So, they get the literature on all 3, and then we send them to the lab, preferably when they haven't been on all steroids recently. And then we get the bloodwork back. And then I would say that “you are eligible for these drugs, I want you to focus on reading the literature for these drugs before you come back,” something that the pharmaceutical company provides for me that I give to them. And then we're coming back, typically, I don't know, 3 to 5 weeks, we're going to come back for a follow up visit. And it's usually a long follow-up visit. That's when we have the big discussion.

So, you know, what do you understand about the medicines? What, what were your thoughts from reading the brochures I gave you that you might prefer one drug over the other? And then they tell me, I say, “Well, why? What aspect of that drug?”

Well, somebody might say that, you know, “drug X, I've got to come into your office to get it.” And, in fact, I had this conversation this week, a patient with Medicaid, a working mom, and we actually were even including immunotherapy, and she just isn't able to come in with her, her child to my office in the beginning. And she was really looking for something—that home administration would be something that she could do. And so that's kind of our shared decision-making conversation.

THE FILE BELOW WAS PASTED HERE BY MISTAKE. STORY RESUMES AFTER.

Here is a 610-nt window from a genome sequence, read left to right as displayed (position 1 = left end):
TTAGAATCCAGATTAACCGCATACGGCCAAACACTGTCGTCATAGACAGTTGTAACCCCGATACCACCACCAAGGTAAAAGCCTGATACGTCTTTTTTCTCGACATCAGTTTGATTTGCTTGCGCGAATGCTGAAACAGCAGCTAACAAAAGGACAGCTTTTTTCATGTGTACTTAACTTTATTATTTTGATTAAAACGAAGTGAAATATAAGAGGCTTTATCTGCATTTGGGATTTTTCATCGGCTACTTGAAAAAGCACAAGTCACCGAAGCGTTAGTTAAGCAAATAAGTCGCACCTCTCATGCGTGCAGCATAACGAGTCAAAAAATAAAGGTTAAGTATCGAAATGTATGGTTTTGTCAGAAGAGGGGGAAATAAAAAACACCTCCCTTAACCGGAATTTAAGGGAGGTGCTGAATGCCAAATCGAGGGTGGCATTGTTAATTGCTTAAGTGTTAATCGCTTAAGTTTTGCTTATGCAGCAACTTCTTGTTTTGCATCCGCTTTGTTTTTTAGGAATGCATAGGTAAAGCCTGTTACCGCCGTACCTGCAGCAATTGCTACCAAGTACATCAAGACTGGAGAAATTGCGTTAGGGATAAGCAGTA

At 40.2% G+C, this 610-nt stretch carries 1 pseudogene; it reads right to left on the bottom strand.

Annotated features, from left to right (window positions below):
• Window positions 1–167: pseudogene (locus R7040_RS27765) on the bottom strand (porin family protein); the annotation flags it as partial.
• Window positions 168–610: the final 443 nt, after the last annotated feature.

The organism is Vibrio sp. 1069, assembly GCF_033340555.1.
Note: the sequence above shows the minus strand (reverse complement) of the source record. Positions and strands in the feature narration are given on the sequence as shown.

And you'd mentioned limited health literacy, this was somebody with limited health literacy. And we didn't come to a conclusion until after we've had a visit a phone call and then another visit, but that's the way [we do it] even with people with good health literacy. You know, they'll come in and say, you know, “I saw a commercial on TV and Dupixent is the drug for me.” And, and so I'll just look at them and say, “all right, well, that is certainly possible. Dupixent may be the right drug for you. But let's ask some questions. Let's get your blood work drawn. Let's see which ones that you're eligible for.”

And so, I kind let them take a little time out there, because they're all gung-ho and excited, and [they think] “this is the only drug for me.” And oftentimes the drug they ask for is the drug they get, but sometimes it's not. And so even people that I think have very good health literacy, I like this to be a process of over several weeks in making the decision. Because this is the medicine we're going to use over a long period of time, and some of these medicines can have adverse events. And so, if something like that comes, I really want, you know, the patient to have discussed it before we have the conversation, “well, you've had this side effect from this drug.” you know, for instance, with Dupixent, dupilumab, if they get red eyes, nobody's surprised. Because we've talked about it beforehand.